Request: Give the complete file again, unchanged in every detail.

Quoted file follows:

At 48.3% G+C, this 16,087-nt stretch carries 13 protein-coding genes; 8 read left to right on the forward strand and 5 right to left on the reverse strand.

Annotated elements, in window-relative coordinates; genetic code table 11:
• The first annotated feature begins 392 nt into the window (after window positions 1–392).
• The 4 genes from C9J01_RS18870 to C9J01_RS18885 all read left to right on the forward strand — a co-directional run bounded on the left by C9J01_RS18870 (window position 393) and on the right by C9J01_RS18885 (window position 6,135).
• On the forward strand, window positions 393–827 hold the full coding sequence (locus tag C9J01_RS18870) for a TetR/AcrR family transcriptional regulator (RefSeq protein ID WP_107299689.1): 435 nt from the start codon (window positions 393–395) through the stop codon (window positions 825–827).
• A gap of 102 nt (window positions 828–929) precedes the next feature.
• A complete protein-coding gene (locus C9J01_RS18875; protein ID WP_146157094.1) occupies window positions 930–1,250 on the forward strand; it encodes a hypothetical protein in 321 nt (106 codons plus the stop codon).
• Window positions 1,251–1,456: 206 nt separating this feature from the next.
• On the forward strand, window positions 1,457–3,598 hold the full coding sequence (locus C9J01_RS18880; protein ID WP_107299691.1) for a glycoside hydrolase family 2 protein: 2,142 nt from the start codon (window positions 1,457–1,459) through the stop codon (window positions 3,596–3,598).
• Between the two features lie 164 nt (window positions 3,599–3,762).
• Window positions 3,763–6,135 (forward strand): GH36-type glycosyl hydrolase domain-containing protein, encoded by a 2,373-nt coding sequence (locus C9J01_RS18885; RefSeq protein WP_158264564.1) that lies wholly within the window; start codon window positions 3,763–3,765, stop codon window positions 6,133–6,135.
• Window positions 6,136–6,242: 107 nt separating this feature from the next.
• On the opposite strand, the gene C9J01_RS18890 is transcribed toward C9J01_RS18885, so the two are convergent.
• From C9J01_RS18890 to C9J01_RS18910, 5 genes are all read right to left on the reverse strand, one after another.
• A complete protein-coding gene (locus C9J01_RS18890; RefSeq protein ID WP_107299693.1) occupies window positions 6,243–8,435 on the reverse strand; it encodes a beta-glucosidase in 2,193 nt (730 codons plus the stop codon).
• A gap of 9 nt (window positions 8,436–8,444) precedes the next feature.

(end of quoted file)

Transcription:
At 48.3% G+C, this 16,087-nt stretch carries 13 protein-coding genes; 8 read left to right on the forward strand and 5 right to left on the reverse strand.

Annotated elements, in window-relative coordinates; genetic code table 11:
• The first annotated feature begins 392 nt into the window (after window positions 1–392).
• The 4 genes from C9J01_RS18870 to C9J01_RS18885 all read left to right on the forward strand — a co-directional run bounded on the left by C9J01_RS18870 (window position 393) and on the right by C9J01_RS18885 (window position 6,135).
• On the forward strand, window positions 393–827 hold the full coding sequence (locus tag C9J01_RS18870) for a TetR/AcrR family transcriptional regulator (RefSeq protein ID WP_107299689.1): 435 nt from the start codon (window positions 393–395) through the stop codon (window positions 825–827).
• A gap of 102 nt (window positions 828–929) precedes the next feature.
• A complete protein-coding gene (locus C9J01_RS18875; protein ID WP_146157094.1) occupies window positions 930–1,250 on the forward strand; it encodes a hypothetical protein in 321 nt (106 codons plus the stop codon).
• Window positions 1,251–1,456: 206 nt separating this feature from the next.
• On the forward strand, window positions 1,457–3,598 hold the full coding sequence (locus C9J01_RS18880; protein ID WP_107299691.1) for a glycoside hydrolase family 2 protein: 2,142 nt from the start codon (window positions 1,457–1,459) through the stop codon (window positions 3,596–3,598).
• Between the two features lie 164 nt (window positions 3,599–3,762).
• Window positions 3,763–6,135 (forward strand): GH36-type glycosyl hydrolase domain-containing protein, encoded by a 2,373-nt coding sequence (locus C9J01_RS18885; RefSeq protein WP_158264564.1) that lies wholly within the window; start codon window positions 3,763–3,765, stop codon window positions 6,133–6,135.
• Window positions 6,136–6,242: 107 nt separating this feature from the next.
• On the opposite strand, the gene C9J01_RS18890 is transcribed toward C9J01_RS18885, so the two are convergent.
• From C9J01_RS18890 to C9J01_RS18910, 5 genes are all read right to left on the reverse strand, one after another.
• A complete protein-coding gene (locus C9J01_RS18890; RefSeq protein ID WP_107299693.1) occupies window positions 6,243–8,435 on the reverse strand; it encodes a beta-glucosidase in 2,193 nt (730 codons plus the stop codon).
• A gap of 9 nt (window positions 8,436–8,444) precedes the next feature.